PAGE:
ing infants their right to baptism ; again they say, they deny nothing but what the scripture denies them. The Arian and Socinian are charged to dispute against the Trinity; they affirm to believe the Father, Son, and Holy Ghost, according to scripture and the apostolic creed; as for terms of trinity, triniunity, coessentiality, tripersonality, and the like, they reject them as scholastic notions, not to be found in scripture, which by a general protestant maxim is plain and perspicuous abundantly to explain its own meaning in the properest words, belonging to so high a matter, and so necessary to be known; a mystery indeed in their sophistic subtilties, but in scripture a plain doctrine. Their other opinions are of less moment. They dispute the satisfaction of Christ, or rather the word "satisfaction,”asnot scriptural: but they acknowledge him both God and their Saviour. The Arminian, lastly, is condemned for setting up free will against free grace; but that imputation he disclaims in all his writings, and grounds himself largely upon scripture only. It cannot be denied, that the authors or late revivers of all these sects or opinions were learned, worthy, zealous, and religious men, as appears by their lives written, and the same of their many eininent and learned followers, perfect and powerful in the scriptures, holy and unblamable in their lives : and it cannot be imagined that God would desert such painful and zealous labourers in his church, and ofttimes great sufferers for their conscience, to damnable errors and a reprobate sense, who had so often implored the assistance of his Spirit; but rather, having made no man infallible, that he hath pardoned their errors, and accepts their pious endeavours, sincerely searching all things according to the rule of scripture, with such guidance and direction as they can obtain of God by prayer. What protestant then, who himself maintains the same principles, and disavows all implicit faith, would persecute, and not rather charitably tolerate, such men as these, unless he mean to abjure the principles of his own religion? If it be asked, how far they should be tolerated; I answer, doubtless equally, as being all protestants; that is, on all occasions to give account of their faith, either by arguing, preaching in their several assemblies, public writing, and the freedom of printing. For if the French and Polonian protestants enjoy all this liberty among papists, much more may a protestant justly expect it among protés.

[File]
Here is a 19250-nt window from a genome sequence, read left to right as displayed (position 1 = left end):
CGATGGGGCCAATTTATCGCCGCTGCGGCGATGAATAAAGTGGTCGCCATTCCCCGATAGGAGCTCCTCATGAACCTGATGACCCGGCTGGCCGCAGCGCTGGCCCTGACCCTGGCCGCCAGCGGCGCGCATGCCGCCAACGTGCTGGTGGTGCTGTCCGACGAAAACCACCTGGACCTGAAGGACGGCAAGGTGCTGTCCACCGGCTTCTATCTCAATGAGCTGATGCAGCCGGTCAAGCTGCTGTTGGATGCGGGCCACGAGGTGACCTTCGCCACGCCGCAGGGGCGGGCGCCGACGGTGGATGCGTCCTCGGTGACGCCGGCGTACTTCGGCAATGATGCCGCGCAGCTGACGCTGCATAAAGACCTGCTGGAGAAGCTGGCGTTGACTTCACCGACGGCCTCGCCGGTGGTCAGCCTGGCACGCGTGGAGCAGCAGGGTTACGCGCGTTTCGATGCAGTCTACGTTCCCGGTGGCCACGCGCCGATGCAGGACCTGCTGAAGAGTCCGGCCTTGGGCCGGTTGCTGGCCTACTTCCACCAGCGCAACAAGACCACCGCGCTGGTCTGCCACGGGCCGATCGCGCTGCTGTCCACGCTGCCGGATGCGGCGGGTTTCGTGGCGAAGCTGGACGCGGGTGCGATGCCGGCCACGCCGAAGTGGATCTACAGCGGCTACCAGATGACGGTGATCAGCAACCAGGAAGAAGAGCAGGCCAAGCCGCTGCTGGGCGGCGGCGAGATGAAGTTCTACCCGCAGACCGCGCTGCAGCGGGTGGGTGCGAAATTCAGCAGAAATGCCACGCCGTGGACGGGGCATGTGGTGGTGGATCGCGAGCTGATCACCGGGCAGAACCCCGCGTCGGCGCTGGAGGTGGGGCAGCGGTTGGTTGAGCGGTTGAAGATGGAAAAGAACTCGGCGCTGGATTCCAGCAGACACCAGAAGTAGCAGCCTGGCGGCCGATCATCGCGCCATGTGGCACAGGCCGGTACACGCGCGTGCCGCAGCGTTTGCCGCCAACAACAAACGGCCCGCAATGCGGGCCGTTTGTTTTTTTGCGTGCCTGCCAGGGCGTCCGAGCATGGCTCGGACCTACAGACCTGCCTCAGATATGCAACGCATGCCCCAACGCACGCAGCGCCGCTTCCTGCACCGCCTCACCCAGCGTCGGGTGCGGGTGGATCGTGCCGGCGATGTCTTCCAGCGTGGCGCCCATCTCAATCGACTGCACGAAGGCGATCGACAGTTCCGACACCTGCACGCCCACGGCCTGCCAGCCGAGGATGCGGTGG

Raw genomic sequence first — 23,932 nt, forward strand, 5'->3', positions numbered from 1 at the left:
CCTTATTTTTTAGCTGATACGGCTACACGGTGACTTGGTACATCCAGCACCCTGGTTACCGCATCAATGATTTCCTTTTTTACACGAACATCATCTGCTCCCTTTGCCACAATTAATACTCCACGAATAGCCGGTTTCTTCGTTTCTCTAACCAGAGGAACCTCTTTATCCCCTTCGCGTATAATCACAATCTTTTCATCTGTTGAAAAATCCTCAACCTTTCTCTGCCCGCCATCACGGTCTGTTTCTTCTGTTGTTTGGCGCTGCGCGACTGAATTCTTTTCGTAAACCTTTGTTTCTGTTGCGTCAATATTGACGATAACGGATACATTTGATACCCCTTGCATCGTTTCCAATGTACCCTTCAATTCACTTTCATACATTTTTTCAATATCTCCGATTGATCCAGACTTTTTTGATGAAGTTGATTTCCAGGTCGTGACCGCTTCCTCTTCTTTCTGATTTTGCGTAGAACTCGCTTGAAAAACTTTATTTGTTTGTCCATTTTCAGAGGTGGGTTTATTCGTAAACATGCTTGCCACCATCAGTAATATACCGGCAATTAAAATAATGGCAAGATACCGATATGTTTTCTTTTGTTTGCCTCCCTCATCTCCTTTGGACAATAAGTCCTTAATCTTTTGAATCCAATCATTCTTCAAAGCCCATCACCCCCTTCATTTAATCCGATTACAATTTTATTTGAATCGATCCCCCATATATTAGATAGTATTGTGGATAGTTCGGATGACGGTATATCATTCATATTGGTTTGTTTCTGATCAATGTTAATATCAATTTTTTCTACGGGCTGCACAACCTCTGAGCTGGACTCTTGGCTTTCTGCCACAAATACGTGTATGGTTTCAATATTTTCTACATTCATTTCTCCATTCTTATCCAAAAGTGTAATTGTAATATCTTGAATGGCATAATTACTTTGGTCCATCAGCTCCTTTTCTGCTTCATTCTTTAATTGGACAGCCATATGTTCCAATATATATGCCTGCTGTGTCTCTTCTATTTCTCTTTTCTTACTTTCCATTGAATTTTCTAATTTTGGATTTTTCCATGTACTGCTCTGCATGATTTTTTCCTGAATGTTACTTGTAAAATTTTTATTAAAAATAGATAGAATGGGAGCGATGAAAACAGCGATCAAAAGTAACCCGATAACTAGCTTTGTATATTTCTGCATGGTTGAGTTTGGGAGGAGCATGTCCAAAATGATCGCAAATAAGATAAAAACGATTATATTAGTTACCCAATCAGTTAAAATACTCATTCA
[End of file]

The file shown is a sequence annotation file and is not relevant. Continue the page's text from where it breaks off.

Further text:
tants; and yet sometimes here among us, the one persecutes the other upon every slight pretence.

But he is wont to say, he enjoins only things indifferent. Let them be so still ; who gave him authority to change their nature by enjoining them? If by his own principles, as is proved, he ought to tolerate controverted points of doctrine not slightly grounded on scripture, much moreought he not impose things indifferent without scripture. In religion nothing is indifferent; but if it come once to be imposed, is either a command or a prohibition, and so consequently an addition to the word of God, which he professes to disallow. Besides, how unequal, how uncharitable must it needs be, to impose that which his conscience cannot urge him to impose, upon him whose conscience forbids him to obey! What can it be but love of contention for things not necessary to be done, to mo. lest the conscience of his brother, who holds them necessary to be not done? To conclude, let such a one but call to mind his own principles above mentioned, and he must necessarily grant, that neither he can impose, nor the other believe or obey, aught in religion, but from the word of God only. More amply to understand this, may be read the 14th and 15th chapters to the Romans, and the contents of the 14th, set forth no doubt but with full authority of the church of England: the gloss is this : “ Men may not contemn or condemn one the other for things indifferent." And in the 6th article above mentioned, “ Whatsoever is not read in holy scripture, nor may be proved thereby, is not to be required of any man as an article of faith, or necessary to salvation..” And certainly what is not so, is not to be required at all, as being an addition to the word of God expressly forbidden.

Thus this long and hot contest, whether protestants ought to tolerate one another, if men will be but rational and not partial, may be ended without need of more words to compose it.

Let us now inquire whether popery be tolerable or no. Popery is a double thing to deal with, and claims a twofold power, ecclesiastical and political, both usurped, and the one supporting the other.

But ecclesiastical is ever pretended to political. The pope by this mixed faculty pretends right to kingdoms and states,